The first thing the tale of Vasilisa Vasilyevna would have you know about her was that she was not like other girls: for one thing, she shot guns. For another, she dressed like a boy. But most important of all, the story notes, she was a great lover of vodka.
(yes, this is a Russian folktale, why do you ask?)
The last attribute, apparently, is what caused many to believe that this priest’s daughter was actually a priests’ son. Fully comfortable with this identity, she often went by Vasili Vasilyevich (the male form of her name).
One day, she was out hunting deer on horseback (astride, not sidesaddle, the tale notes), when she caught the attention of the local Tsar, a fella named Barkhat. Struck by her general badassitude, he exclaimed, “who is this young man?” – only to be informed by his attendant that he was actually a she.
“Oh, no, that can’t be true,” said the Tsar, who had very myopic views on gender. “I’m gonna get to the bottom of this.”
He consulted his housekeeper (who, being an old Russian lady, knew all) as to the best way to
reduce Vasilisa’s gender identity to a binary system determine if Vasilisa was a dude or a lady. The housekeeper told the Tsar to have Vasilisa over for dinner, and hang a gun on one wall and some embroidery on the other. Any real man, the housekeeper reasoned, would react to the gun first.
However, Vasilisa, being woke af, decided to mess with their toxic views on masculinity.
At the Tsar’s invitation, Vasilisa joined the Tsar for dinner. They ate sweetmeats and drank, but as soon as she saw the embroidery, she let out a gasp of disgust. “Whatever nonsense do you have hanging up there, Tsar Barkhat? I never saw such girlish trash in my father’s house, and I have never heard of it, and yet you find it hanging in Tsar Barkhat’s palace!”
She then left. Courteously, the story notes.
But the Tsar’s imagination still could not stretch beyond cultural gender dichotomies, and with the housekeeper’s help, he set another test. This time, he was to serve her a pie with pearls in it. If Vasilisa was a girl, they were sure, she’d take the pearls gleefully. If a boy, she’d throw it under the table, because touching a pearl revokes your man card or something, I don’t know.
So again she shows up, drinks with the Tsar (one begins to wonder how much of this was done for free food), and soon enough she found the pearls. She flung the entire plate under the table, and emasculated the Tsar for his peculiar culinary choices: “Who put these into the pie? I never saw such girlish trash in my father’s house, and I have never heard of it, and yet you find it in Tsar Barkhat’s food!”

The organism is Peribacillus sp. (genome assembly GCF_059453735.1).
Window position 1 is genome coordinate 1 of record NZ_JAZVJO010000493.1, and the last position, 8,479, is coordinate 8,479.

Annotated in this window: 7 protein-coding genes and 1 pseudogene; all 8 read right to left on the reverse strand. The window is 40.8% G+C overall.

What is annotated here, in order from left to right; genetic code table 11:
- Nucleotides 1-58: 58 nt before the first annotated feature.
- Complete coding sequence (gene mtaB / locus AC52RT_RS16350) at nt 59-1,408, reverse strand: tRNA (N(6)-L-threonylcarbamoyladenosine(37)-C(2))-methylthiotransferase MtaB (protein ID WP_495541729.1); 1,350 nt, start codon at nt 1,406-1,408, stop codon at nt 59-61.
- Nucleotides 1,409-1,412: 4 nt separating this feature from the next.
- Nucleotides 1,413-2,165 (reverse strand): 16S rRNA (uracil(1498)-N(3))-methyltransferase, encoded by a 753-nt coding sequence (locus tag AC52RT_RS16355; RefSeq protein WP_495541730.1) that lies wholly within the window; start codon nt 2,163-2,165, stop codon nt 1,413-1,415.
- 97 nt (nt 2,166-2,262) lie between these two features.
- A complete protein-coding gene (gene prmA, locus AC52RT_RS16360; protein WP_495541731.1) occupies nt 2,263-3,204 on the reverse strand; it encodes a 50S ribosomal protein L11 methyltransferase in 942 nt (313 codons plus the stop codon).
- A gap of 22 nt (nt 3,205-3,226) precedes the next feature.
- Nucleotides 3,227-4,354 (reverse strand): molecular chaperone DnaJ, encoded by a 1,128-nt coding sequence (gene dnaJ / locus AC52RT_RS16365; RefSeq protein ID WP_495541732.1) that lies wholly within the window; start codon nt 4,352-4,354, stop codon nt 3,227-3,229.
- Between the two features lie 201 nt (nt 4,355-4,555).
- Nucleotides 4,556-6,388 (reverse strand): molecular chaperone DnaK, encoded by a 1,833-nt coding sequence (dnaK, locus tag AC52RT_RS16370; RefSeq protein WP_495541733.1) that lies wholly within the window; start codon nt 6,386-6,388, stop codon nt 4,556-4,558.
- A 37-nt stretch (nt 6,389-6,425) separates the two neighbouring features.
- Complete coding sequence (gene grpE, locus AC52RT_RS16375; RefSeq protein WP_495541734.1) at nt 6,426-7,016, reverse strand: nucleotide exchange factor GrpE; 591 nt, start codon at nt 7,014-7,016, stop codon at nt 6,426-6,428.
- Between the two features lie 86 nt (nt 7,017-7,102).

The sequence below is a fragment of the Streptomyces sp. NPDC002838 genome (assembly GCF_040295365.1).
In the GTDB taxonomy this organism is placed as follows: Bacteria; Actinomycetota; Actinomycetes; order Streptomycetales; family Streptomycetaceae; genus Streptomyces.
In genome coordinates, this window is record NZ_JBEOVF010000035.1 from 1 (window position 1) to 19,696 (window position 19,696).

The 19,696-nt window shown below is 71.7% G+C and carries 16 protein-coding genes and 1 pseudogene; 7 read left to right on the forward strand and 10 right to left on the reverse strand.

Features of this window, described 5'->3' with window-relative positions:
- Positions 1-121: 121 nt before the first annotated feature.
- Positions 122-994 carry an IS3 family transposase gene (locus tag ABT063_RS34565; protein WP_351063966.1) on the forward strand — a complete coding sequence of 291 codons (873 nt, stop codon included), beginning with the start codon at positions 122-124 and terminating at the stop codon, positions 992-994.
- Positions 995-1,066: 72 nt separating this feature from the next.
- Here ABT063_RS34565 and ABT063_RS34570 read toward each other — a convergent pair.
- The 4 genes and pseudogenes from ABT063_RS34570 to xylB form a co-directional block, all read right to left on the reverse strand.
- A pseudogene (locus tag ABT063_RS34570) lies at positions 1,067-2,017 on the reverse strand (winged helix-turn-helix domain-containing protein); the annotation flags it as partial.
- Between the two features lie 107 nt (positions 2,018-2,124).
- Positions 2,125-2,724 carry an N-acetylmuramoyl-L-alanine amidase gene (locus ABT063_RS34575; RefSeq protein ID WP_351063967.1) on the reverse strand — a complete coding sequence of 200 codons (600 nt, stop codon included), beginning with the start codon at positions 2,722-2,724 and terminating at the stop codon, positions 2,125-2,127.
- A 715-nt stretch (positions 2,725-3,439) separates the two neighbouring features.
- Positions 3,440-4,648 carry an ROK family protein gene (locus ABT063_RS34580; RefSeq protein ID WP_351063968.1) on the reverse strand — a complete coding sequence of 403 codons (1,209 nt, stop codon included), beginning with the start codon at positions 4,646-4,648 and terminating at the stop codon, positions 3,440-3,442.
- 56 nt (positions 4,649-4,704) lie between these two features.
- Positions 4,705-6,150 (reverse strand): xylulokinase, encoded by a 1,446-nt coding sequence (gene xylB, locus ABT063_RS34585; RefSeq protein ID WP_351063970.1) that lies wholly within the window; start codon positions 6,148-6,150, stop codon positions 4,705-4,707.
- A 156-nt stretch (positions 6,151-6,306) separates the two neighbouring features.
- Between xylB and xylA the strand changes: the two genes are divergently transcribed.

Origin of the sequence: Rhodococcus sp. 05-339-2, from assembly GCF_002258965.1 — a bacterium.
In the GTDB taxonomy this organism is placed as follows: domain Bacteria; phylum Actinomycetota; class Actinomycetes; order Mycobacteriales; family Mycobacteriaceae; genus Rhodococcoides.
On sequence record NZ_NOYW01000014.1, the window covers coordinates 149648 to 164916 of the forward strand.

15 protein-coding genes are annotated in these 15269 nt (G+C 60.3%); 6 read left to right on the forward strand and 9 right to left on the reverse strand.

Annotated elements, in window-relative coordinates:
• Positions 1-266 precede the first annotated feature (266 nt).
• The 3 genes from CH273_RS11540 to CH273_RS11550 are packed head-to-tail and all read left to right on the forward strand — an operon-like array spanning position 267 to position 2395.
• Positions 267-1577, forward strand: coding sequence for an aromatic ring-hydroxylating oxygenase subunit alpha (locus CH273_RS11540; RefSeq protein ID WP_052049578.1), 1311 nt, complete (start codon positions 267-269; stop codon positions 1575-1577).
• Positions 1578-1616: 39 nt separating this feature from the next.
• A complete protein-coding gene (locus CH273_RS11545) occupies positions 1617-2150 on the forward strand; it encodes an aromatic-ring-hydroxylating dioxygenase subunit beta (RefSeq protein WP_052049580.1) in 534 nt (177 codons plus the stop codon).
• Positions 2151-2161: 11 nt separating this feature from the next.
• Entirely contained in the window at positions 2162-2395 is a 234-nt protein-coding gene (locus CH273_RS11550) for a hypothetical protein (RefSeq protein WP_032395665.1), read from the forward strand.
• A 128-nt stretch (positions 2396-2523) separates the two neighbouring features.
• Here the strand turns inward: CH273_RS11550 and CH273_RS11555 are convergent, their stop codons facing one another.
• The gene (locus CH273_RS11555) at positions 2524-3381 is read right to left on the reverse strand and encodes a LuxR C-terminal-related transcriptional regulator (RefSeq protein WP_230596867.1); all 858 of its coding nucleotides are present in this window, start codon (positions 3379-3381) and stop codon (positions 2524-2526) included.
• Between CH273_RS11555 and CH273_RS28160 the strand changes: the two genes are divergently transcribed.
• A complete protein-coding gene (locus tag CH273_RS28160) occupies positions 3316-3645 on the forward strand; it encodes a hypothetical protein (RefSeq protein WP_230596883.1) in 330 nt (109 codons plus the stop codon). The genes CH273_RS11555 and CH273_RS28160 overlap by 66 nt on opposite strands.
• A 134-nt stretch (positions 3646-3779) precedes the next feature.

And again, the story notes, she left. Courteously, all of her speech to the contrary.
At wit’s end, the Tsar-housekeeper duo devised the ultimate bro move: inviting Vasilisa in the bath with him. If Vasilisa was female, he reasoned, she’d never join him in the steam baths. And if male, they could just talk about sports, do some yoga, and chill.
So again, Vasilisa rode out on her old gray horse and drank the Tsar’s palace dry. Tsar Barkhat invited her the baths, and she readily agreed – however, she was far quicker than the old man. By the time he’d slipped out of his cumbersome clothes, she’d not only already been in and out of the bath, but she’d also written a letter and left it with the Tsar’s attendants. It read:
“Oh you crow, you Tsar Barkhat! The crow has not caught the falcon in the garden. I am not Vasili Vasilyevich, but Vasilisa Vasilyevna!”
And thus was the Tsar fooled, and his views on gender expanded greatly.
- The Tsar and housekeeper are in the background, amidst the numerous tests they’ve devised: a gun and embroidery frame; a pie with pearls coming out of it; and a towel hanging on the steps.
- A bottle of vodka is poking out of Vasilisa’s deep pocket.
- The story made repeat mention of her riding an old gray horse with a silver mane, so said horse is front and center.
- Given that she enjoyed guns and that the story explicitly mentioned vodka (which came to prominence in Russia in the mid-1800s, I believe), I situated the folktale setting in the late 1800s. The building here is based off the Winter Palace in St Petersburg, and the Tsar’s clothing is based off that of one from Tsar Nicholas II.
Next Time on Rejected Princesses
Okay, this time for real, now that the book tour is over:
Two ruthless queens of the Sydney underground – but their deeds were far from Devine.